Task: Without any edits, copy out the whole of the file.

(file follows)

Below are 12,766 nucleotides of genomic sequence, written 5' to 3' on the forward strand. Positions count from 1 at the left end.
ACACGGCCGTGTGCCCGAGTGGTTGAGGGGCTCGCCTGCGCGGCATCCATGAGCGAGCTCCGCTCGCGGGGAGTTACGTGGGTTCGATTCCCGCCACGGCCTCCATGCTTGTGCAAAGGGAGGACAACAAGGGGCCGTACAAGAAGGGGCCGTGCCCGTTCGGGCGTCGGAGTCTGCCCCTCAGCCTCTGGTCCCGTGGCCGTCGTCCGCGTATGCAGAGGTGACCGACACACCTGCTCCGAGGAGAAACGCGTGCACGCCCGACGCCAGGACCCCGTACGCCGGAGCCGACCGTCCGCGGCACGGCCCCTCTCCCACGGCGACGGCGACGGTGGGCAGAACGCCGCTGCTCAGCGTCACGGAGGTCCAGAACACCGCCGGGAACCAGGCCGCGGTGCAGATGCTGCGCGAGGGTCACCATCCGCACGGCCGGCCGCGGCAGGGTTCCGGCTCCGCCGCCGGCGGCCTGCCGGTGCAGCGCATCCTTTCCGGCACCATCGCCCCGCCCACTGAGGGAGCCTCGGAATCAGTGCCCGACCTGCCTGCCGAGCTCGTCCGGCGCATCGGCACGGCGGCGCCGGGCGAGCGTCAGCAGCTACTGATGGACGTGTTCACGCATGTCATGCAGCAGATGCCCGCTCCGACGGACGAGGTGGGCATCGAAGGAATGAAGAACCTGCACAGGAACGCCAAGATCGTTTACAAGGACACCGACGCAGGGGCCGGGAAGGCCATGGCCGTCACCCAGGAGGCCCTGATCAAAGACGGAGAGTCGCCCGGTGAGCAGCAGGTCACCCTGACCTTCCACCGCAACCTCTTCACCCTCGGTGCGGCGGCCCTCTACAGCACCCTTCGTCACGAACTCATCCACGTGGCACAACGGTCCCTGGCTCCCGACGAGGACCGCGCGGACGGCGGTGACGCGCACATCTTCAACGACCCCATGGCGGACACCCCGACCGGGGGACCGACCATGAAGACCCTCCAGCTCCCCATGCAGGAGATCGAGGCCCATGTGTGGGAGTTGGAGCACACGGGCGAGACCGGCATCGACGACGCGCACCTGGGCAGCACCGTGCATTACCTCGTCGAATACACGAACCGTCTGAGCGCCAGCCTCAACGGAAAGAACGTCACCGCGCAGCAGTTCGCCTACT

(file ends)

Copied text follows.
Below are 12,766 nucleotides of genomic sequence, written 5' to 3' on the forward strand. Positions count from 1 at the left end.
ACACGGCCGTGTGCCCGAGTGGTTGAGGGGCTCGCCTGCGCGGCATCCATGAGCGAGCTCCGCTCGCGGGGAGTTACGTGGGTTCGATTCCCGCCACGGCCTCCATGCTTGTGCAAAGGGAGGACAACAAGGGGCCGTACAAGAAGGGGCCGTGCCCGTTCGGGCGTCGGAGTCTGCCCCTCAGCCTCTGGTCCCGTGGCCGTCGTCCGCGTATGCAGAGGTGACCGACACACCTGCTCCGAGGAGAAACGCGTGCACGCCCGACGCCAGGACCCCGTACGCCGGAGCCGACCGTCCGCGGCACGGCCCCTCTCCCACGGCGACGGCGACGGTGGGCAGAACGCCGCTGCTCAGCGTCACGGAGGTCCAGAACACCGCCGGGAACCAGGCCGCGGTGCAGATGCTGCGCGAGGGTCACCATCCGCACGGCCGGCCGCGGCAGGGTTCCGGCTCCGCCGCCGGCGGCCTGCCGGTGCAGCGCATCCTTTCCGGCACCATCGCCCCGCCCACTGAGGGAGCCTCGGAATCAGTGCCCGACCTGCCTGCCGAGCTCGTCCGGCGCATCGGCACGGCGGCGCCGGGCGAGCGTCAGCAGCTACTGATGGACGTGTTCACGCATGTCATGCAGCAGATGCCCGCTCCGACGGACGAGGTGGGCATCGAAGGAATGAAGAACCTGCACAGGAACGCCAAGATCGTTTACAAGGACACCGACGCAGGGGCCGGGAAGGCCATGGCCGTCACCCAGGAGGCCCTGATCAAAGACGGAGAGTCGCCCGGTGAGCAGCAGGTCACCCTGACCTTCCACCGCAACCTCTTCACCCTCGGTGCGGCGGCCCTCTACAGCACCCTTCGTCACGAACTCATCCACGTGGCACAACGGTCCCTGGCTCCCGACGAGGACCGCGCGGACGGCGGTGACGCGCACATCTTCAACGACCCCATGGCGGACACCCCGACCGGGGGACCGACCATGAAGACCCTCCAGCTCCCCATGCAGGAGATCGAGGCCCATGTGTGGGAGTTGGAGCACACGGGCGAGACCGGCATCGACGACGCGCACCTGGGCAGCACCGTGCATTACCTCGTCGAATACACGAACCGTCTGAGCGCCAGCCTCAACGGAAAGAACGTCACCGCGCAGCAGTTCGCCTACT